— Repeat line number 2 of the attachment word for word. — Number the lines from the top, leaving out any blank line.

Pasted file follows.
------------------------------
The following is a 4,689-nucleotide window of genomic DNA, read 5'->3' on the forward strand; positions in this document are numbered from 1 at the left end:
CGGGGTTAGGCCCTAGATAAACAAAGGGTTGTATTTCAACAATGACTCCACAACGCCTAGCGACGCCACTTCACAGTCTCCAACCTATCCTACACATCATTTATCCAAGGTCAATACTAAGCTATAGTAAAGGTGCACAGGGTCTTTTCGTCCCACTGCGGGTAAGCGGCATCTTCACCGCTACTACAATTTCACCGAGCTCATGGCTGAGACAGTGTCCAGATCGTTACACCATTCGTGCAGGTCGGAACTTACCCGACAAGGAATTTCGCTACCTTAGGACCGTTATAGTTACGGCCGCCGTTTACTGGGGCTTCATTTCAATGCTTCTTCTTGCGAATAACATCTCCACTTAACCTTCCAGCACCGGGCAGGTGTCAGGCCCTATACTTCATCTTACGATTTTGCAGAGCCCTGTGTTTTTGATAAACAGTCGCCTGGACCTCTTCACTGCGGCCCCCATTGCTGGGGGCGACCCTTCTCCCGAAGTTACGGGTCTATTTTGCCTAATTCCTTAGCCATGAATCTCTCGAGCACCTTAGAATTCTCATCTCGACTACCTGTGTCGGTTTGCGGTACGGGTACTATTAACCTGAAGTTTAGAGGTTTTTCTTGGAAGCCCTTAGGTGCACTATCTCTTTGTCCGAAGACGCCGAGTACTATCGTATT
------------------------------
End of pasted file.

CGGGGTTAGGCCCTAGATAAACAAAGGGTTGTATTTCAACAATGACTCCACAACGCCTAGCGACGCCACTTCACAGTCTCCAACCTATCCTACACATCATTTATCCAAGGTCAATACTAAGCTATAGTAAAGGTGCACAGGGTCTTTTCGTCCCACTGCGGGTAAGCGGCATCTTCACCGCTACTACAATTTCACCGAGCTCATGGCTGAGACAGTGTCCAGATCGTTACACCATTCGTGCAGGTCGGAACTTACCCGACAAGGAATTTCGCTACCTTAGGACCGTTATAGTTACGGCCGCCGTTTACTGGGGCTTCATTTCAATGCTTCTTCTTGCGAATAACATCTCCACTTAACCTTCCAGCACCGGGCAGGTGTCAGGCCCTATACTTCATCTTACGATTTTGCAGAGCCCTGTGTTTTTGATAAACAGTCGCCTGGACCTCTTCACTGCGGCCCCCATTGCTGGGGGCGACCCTTCTCCCGAAGTTACGGGTCTATTTTGCCTAATTCCTTAGCCATGAATCTCTCGAGCACCTTAGAATTCTCATCTCGACTACCTGTGTCGGTTTGCGGTACGGGTACTATTAACCTGAAGTTTAGAGGTTTTTCTTGGAAGCCCTTAGGTGCACTATCTCTTTGTCCGAAGACGCCGAGTACTATCGTATT